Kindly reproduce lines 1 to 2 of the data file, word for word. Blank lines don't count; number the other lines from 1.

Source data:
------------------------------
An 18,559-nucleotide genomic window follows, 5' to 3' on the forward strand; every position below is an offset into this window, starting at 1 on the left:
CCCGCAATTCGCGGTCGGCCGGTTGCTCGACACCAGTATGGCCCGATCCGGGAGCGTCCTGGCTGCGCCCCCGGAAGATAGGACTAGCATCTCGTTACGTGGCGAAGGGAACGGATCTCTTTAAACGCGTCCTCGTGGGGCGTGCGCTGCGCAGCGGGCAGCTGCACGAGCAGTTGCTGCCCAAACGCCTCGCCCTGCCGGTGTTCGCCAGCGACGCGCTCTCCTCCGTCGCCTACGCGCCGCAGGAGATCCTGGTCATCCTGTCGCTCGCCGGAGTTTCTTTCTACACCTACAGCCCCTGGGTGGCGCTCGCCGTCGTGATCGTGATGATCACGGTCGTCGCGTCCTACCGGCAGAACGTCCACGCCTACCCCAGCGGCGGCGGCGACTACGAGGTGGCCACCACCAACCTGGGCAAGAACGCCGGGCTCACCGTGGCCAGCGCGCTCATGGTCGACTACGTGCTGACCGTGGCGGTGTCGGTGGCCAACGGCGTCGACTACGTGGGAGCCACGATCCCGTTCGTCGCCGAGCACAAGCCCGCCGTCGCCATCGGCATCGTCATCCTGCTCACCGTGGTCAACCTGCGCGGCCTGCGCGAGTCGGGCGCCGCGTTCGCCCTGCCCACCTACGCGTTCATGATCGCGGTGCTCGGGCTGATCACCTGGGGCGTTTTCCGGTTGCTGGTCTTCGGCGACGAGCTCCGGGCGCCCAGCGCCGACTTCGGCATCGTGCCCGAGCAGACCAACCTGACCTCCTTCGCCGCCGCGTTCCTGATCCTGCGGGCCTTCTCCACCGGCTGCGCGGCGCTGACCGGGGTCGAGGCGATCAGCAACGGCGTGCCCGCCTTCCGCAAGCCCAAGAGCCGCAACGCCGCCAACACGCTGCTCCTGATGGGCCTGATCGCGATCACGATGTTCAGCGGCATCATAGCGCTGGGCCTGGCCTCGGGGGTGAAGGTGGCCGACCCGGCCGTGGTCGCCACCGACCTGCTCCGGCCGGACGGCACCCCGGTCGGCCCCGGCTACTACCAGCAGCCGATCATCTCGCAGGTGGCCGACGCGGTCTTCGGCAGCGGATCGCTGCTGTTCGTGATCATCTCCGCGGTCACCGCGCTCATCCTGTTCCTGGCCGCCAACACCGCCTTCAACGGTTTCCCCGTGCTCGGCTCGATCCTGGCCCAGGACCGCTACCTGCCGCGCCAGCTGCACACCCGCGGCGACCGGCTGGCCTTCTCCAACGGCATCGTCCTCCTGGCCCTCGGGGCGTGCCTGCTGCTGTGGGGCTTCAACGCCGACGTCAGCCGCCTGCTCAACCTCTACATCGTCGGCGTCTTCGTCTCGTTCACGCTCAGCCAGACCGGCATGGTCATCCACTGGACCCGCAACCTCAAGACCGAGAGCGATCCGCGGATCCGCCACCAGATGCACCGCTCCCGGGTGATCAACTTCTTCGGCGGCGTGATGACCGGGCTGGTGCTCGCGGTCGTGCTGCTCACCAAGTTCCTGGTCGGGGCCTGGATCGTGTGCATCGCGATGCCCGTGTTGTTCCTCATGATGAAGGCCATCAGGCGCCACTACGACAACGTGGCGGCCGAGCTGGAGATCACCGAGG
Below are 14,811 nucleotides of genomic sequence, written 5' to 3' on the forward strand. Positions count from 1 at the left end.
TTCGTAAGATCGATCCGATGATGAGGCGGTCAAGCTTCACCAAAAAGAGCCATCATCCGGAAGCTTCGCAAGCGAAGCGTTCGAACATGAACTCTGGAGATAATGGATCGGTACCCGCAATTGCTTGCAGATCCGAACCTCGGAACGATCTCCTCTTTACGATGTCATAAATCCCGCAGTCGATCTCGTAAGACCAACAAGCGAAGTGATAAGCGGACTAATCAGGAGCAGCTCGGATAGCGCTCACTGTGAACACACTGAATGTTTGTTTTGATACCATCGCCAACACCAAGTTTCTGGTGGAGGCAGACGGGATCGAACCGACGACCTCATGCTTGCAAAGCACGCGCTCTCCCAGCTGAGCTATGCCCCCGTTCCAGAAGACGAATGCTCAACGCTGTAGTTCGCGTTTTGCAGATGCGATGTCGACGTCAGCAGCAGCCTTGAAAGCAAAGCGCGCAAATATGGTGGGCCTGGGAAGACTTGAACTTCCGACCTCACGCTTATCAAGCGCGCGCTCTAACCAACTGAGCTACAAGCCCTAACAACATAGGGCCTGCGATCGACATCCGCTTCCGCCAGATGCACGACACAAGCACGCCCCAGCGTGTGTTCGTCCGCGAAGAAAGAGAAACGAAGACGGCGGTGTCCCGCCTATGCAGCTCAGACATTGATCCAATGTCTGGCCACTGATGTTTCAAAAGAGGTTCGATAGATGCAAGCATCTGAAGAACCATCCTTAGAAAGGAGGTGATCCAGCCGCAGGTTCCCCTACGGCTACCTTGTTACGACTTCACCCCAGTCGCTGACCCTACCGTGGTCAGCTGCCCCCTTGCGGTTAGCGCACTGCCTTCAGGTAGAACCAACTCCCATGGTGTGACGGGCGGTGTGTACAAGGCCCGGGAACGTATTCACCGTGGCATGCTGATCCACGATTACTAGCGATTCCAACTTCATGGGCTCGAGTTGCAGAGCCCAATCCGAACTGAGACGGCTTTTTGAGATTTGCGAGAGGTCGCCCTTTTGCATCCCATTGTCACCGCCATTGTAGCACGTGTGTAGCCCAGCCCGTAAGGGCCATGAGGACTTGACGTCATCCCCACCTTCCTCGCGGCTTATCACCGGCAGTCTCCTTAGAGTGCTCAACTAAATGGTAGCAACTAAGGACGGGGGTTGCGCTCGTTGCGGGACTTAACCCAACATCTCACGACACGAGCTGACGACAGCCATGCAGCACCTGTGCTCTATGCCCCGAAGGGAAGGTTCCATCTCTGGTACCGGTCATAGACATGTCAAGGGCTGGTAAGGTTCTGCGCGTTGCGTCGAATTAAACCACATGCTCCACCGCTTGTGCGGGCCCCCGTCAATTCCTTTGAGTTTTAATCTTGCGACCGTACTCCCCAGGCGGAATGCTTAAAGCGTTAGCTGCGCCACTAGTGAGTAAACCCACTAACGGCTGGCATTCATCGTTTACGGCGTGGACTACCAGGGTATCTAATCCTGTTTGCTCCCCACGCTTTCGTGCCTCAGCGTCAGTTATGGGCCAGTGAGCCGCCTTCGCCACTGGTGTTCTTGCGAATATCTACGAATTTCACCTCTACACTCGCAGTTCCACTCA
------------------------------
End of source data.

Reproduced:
An 18,559-nucleotide genomic window follows, 5' to 3' on the forward strand; every position below is an offset into this window, starting at 1 on the left:
CCCGCAATTCGCGGTCGGCCGGTTGCTCGACACCAGTATGGCCCGATCCGGGAGCGTCCTGGCTGCGCCCCCGGAAGATAGGACTAGCATCTCGTTACGTGGCGAAGGGAACGGATCTCTTTAAACGCGTCCTCGTGGGGCGTGCGCTGCGCAGCGGGCAGCTGCACGAGCAGTTGCTGCCCAAACGCCTCGCCCTGCCGGTGTTCGCCAGCGACGCGCTCTCCTCCGTCGCCTACGCGCCGCAGGAGATCCTGGTCATCCTGTCGCTCGCCGGAGTTTCTTTCTACACCTACAGCCCCTGGGTGGCGCTCGCCGTCGTGATCGTGATGATCACGGTCGTCGCGTCCTACCGGCAGAACGTCCACGCCTACCCCAGCGGCGGCGGCGACTACGAGGTGGCCACCACCAACCTGGGCAAGAACGCCGGGCTCACCGTGGCCAGCGCGCTCATGGTCGACTACGTGCTGACCGTGGCGGTGTCGGTGGCCAACGGCGTCGACTACGTGGGAGCCACGATCCCGTTCGTCGCCGAGCACAAGCCCGCCGTCGCCATCGGCATCGTCATCCTGCTCACCGTGGTCAACCTGCGCGGCCTGCGCGAGTCGGGCGCCGCGTTCGCCCTGCCCACCTACGCGTTCATGATCGCGGTGCTCGGGCTGATCACCTGGGGCGTTTTCCGGTTGCTGGTCTTCGGCGACGAGCTCCGGGCGCCCAGCGCCGACTTCGGCATCGTGCCCGAGCAGACCAACCTGACCTCCTTCGCCGCCGCGTTCCTGATCCTGCGGGCCTTCTCCACCGGCTGCGCGGCGCTGACCGGGGTCGAGGCGATCAGCAACGGCGTGCCCGCCTTCCGCAAGCCCAAGAGCCGCAACGCCGCCAACACGCTGCTCCTGATGGGCCTGATCGCGATCACGATGTTCAGCGGCATCATAGCGCTGGGCCTGGCCTCGGGGGTGAAGGTGGCCGACCCGGCCGTGGTCGCCACCGACCTGCTCCGGCCGGACGGCACCCCGGTCGGCCCCGGCTACTACCAGCAGCCGATCATCTCGCAGGTGGCCGACGCGGTCTTCGGCAGCGGATCGCTGCTGTTCGTGATCATCTCCGCGGTCACCGCGCTCATCCTGTTCCTGGCCGCCAACACCGCCTTCAACGGTTTCCCCGTGCTCGGCTCGATCCTGGCCCAGGACCGCTACCTGCCGCGCCAGCTGCACACCCGCGGCGACCGGCTGGCCTTCTCCAACGGCATCGTCCTCCTGGCCCTCGGGGCGTGCCTGCTGCTGTGGGGCTTCAACGCCGACGTCAGCCGCCTGCTCAACCTCTACATCGTCGGCGTCTTCGTCTCGTTCACGCTCAGCCAGACCGGCATGGTCATCCACTGGACCCGCAACCTCAAGACCGAGAGCGATCCGCGGATCCGCCACCAGATGCACCGCTCCCGGGTGATCAACTTCTTCGGCGGCGTGATGACCGGGCTGGTGCTCGCGGTCGTGCTGCTCACCAAGTTCCTGGTCGGGGCCTGGATCGTGTGCATCGCGATGCCCGTGTTGTTCCTCATGATGAAGGCCATCAGGCGCCACTACGACAACGTGGCGGCCGAGCTGGAGATCACCGAGG